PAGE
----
Sainsbury’s has pledged to end the use of dark-coloured plastics across its fresh food products by the end of 2019 in a bid to make its packing easier to recycle.
The announcement, which extends to a ban on dark plastics across all products by March 2020, is part of a series of measures taken by the retailer to make its packaging more sustainable.
The supermarket chain is also introducing ‘pre-cycle’ areas for customers to remove unwanted primary and secondary packaging in store and leave it for recycling, as well as pledging to remove hard-to-recycle plastics (such as polystyrene and PVC) across all stores by the end of 2019.
In terms of measures directly affecting the fresh produce aisle, Sainsbury’s has also committed to replacing all fruit and vegetable packaging with recycled alternatives by the end of 2020 and removing plastic packaging from its sweetheart and savoy cabbages, cutting a further 100 tonnes of plastic packaging over the next year.
This will ensure food remains protected through the supply chain, but customers will have the option to recycle before they take their items home.
Sainsbury’s said it has previously implemented measures that are already cutting the use of non-recyclable plastic and so-called “virgin plastic” by over 8,000t a year.
Over the next twelve months, the retailer claims it will remove a further1,280tof plastic from products and ensure all plastic packaging is reusable, recyclable or compostable by 2025.
This is the first time that the supermarket shain has set out in detail where plastic is being completely removed, where plastic is being reduced, and where non-recyclable plastic is being replaced with recyclable alternatives.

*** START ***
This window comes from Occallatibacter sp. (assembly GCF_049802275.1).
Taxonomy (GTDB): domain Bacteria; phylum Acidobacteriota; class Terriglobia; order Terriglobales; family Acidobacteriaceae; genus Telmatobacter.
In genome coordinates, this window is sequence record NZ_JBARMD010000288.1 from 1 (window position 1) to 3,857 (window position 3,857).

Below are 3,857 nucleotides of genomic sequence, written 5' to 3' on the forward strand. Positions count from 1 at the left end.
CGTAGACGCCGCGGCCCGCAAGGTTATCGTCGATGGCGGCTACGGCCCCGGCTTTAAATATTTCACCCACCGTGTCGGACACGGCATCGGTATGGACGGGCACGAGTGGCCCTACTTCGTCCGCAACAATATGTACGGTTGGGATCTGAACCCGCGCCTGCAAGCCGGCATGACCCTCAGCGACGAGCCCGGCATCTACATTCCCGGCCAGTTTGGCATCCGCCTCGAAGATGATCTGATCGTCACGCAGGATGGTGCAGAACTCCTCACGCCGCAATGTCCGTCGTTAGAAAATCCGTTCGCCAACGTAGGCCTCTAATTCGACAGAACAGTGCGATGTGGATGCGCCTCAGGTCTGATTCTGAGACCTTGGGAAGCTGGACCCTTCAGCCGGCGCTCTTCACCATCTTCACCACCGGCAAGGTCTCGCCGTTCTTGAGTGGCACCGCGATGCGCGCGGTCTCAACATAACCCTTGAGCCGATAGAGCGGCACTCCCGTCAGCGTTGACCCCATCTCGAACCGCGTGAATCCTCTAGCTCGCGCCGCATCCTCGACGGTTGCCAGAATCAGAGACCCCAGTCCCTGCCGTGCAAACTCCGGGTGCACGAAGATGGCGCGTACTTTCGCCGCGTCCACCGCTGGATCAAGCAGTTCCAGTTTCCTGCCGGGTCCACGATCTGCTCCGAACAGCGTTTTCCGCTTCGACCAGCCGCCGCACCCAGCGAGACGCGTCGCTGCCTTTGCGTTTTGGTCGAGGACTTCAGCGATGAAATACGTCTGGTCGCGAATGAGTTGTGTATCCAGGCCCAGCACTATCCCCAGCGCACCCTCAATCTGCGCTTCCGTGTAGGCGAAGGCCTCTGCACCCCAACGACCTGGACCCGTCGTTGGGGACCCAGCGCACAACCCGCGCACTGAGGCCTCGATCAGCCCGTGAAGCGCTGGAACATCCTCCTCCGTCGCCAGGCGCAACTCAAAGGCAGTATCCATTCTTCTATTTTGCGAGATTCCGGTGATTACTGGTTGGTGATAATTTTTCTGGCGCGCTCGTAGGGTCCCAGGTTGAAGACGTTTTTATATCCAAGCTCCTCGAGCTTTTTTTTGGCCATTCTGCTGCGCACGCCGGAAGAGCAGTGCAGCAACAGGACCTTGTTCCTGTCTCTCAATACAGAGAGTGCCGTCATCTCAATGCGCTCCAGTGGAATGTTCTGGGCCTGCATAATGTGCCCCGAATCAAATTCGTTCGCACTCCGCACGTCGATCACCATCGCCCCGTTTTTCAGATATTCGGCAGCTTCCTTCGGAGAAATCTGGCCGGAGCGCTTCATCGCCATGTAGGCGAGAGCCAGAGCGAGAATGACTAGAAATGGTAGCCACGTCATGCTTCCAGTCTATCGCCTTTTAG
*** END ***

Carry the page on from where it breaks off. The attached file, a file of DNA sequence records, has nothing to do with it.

Sainsbury’s chief executive Mike Coupe said:“We are serious about reducing plastic. For many years, Sainsbury’s has prioritised sustainability and sought innovative solutions to reduce plastic packaging and increase recycling.
“Today’s announcements show what we have already achieved and demonstrate our firm commitments for the future to make significant reductions in plastic use.”
Previous measures taken by the retailer to reduce plastic use in fruits and vegetables include removing plastic packaging from cauliflowers, organic bananas, easy peelers, brassicas and tomatoes, reducing usage by 131t a year.
In addition, plastic packaging on organic avocados has been replaced with a fully recyclable alternative, saving eight tonnes of plastic waste annually, and plastic trays on selected flower products have been replaced with wooden trays, saving five tonnes.